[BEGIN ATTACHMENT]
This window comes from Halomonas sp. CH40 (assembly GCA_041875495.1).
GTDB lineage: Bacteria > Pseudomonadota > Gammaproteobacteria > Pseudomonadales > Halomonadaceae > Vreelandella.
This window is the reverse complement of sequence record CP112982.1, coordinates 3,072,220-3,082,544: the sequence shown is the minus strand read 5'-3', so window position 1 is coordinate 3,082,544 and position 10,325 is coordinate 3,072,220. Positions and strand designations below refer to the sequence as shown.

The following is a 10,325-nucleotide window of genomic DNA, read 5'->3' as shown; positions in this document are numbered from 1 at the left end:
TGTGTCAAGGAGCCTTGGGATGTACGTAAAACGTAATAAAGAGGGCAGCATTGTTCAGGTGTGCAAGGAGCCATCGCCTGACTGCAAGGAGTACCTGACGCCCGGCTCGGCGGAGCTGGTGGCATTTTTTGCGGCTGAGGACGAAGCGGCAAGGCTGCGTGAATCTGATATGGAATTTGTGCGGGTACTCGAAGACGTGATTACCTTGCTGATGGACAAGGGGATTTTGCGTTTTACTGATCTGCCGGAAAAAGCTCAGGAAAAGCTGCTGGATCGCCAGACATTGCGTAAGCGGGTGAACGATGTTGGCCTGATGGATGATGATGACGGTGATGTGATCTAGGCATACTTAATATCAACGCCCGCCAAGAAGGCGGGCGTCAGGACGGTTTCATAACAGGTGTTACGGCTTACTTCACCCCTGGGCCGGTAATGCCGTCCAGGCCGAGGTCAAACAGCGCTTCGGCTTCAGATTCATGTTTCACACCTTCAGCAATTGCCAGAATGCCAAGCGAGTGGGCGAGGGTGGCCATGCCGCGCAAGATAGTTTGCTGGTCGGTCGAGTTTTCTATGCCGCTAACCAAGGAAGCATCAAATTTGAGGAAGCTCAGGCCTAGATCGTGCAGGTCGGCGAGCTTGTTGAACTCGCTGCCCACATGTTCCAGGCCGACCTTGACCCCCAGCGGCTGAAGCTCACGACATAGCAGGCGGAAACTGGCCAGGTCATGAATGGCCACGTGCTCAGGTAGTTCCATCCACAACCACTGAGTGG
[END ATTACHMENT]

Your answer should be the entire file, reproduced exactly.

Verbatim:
This window comes from Halomonas sp. CH40 (assembly GCA_041875495.1).
GTDB lineage: Bacteria > Pseudomonadota > Gammaproteobacteria > Pseudomonadales > Halomonadaceae > Vreelandella.
This window is the reverse complement of sequence record CP112982.1, coordinates 3,072,220-3,082,544: the sequence shown is the minus strand read 5'-3', so window position 1 is coordinate 3,082,544 and position 10,325 is coordinate 3,072,220. Positions and strand designations below refer to the sequence as shown.

The following is a 10,325-nucleotide window of genomic DNA, read 5'->3' as shown; positions in this document are numbered from 1 at the left end:
TGTGTCAAGGAGCCTTGGGATGTACGTAAAACGTAATAAAGAGGGCAGCATTGTTCAGGTGTGCAAGGAGCCATCGCCTGACTGCAAGGAGTACCTGACGCCCGGCTCGGCGGAGCTGGTGGCATTTTTTGCGGCTGAGGACGAAGCGGCAAGGCTGCGTGAATCTGATATGGAATTTGTGCGGGTACTCGAAGACGTGATTACCTTGCTGATGGACAAGGGGATTTTGCGTTTTACTGATCTGCCGGAAAAAGCTCAGGAAAAGCTGCTGGATCGCCAGACATTGCGTAAGCGGGTGAACGATGTTGGCCTGATGGATGATGATGACGGTGATGTGATCTAGGCATACTTAATATCAACGCCCGCCAAGAAGGCGGGCGTCAGGACGGTTTCATAACAGGTGTTACGGCTTACTTCACCCCTGGGCCGGTAATGCCGTCCAGGCCGAGGTCAAACAGCGCTTCGGCTTCAGATTCATGTTTCACACCTTCAGCAATTGCCAGAATGCCAAGCGAGTGGGCGAGGGTGGCCATGCCGCGCAAGATAGTTTGCTGGTCGGTCGAGTTTTCTATGCCGCTAACCAAGGAAGCATCAAATTTGAGGAAGCTCAGGCCTAGATCGTGCAGGTCGGCGAGCTTGTTGAACTCGCTGCCCACATGTTCCAGGCCGACCTTGACCCCCAGCGGCTGAAGCTCACGACATAGCAGGCGGAAACTGGCCAGGTCATGAATGGCCACGTGCTCAGGTAGTTCCATCCACAACCACTGAGTGG